The University of Newcastle, Australia

Endeavour Leadership Program to Kenya

Wednesday, 19 February 2020

Funding support from the Federal Government’s Endeavour Leadership program has enabled a group of 10 University of Newcastle students to travel through Kenya.

University of Newcastle student standing with Kenyan students

This cultural immersion project ran over two weeks and took us to live with the Masai in an eco tourism village for several days and then to Kirinyaga University near Mt Kenya to work with the KYU Student Environmental Club. The project achieved all of its aims and more.

Strong relationships were cemented between the University of Newcastle and both the University of Nairobi and Kirinyaga University.  All 10 students participated fully in every aspect of the trip (including lost luggage and some gastric upsets) and each and every one of them acknowledged that they had had a life changing and empowering experience that opened their eyes to other cultures that taught them new things and that grew new international friendships.

Kirinyaga University Student Environmental Club had organised a series of seminars and outings specifically for our students from University of Newcastle. Of particular importance and significance was the willingness of students from both Universities to interact and over the course of the visit strong friendships were forged. Two tree-planting activities resulted in some 600 or more trees being planted on two sites, the KyU campus and also on a denuded area of Mount Kenya.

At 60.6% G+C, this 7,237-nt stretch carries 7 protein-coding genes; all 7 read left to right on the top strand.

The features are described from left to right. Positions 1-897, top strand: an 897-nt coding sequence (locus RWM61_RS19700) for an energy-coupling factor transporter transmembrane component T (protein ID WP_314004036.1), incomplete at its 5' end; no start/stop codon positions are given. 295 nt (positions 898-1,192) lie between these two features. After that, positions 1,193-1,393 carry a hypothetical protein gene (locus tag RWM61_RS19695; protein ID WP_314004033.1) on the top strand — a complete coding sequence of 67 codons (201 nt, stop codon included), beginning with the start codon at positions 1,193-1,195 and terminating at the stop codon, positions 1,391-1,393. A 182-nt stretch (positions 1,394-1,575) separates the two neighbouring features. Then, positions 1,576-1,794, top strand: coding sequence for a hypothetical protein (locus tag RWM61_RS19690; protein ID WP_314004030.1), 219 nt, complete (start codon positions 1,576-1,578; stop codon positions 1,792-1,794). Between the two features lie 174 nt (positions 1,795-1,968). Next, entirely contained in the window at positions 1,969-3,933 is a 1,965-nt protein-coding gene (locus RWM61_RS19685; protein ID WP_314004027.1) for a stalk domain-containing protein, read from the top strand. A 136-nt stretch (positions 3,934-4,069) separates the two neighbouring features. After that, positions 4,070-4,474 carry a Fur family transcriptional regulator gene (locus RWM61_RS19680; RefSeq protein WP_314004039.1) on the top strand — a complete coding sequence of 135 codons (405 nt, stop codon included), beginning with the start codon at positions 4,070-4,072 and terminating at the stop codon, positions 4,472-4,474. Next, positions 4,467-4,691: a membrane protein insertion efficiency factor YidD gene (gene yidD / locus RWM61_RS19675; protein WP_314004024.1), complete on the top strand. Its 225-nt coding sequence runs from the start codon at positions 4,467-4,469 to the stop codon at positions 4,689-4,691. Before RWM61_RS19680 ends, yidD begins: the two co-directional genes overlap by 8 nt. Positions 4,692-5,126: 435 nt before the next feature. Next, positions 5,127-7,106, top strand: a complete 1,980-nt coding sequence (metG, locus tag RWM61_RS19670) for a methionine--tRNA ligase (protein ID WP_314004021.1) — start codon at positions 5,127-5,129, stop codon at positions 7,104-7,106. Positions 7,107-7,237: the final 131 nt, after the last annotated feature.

An address by representatives of the Kenya Forest Department highlighted how climate change was affecting the forests of Mount Kenya – snakes are being found at higher altitudes, glacial ice is melting - bringing home to us all that global warming is having its affects worldwide. We also had the chance to participate in a clean-up environmental sustainability exercise of the local Kutus city

By having a KyU-UON buddy system each student had the opportunity to build a close relationship one on one with the KyU students, thus allowing time for more personal discussions about areas not specifically related to the conservation program being undertaken. Such discussions of family, social mores and social activities, politics and life-opportunities were invaluable in broadening the horizons of the students and have built long term bridges that will endure through the professional lives of both the Australian and Kenyan students involved. In particular it is evident that participation in this project has encouraged students to undertake post-graduate studies or internships in Kenya, and KyU students to seek further education through the University of Newcastle.


Related news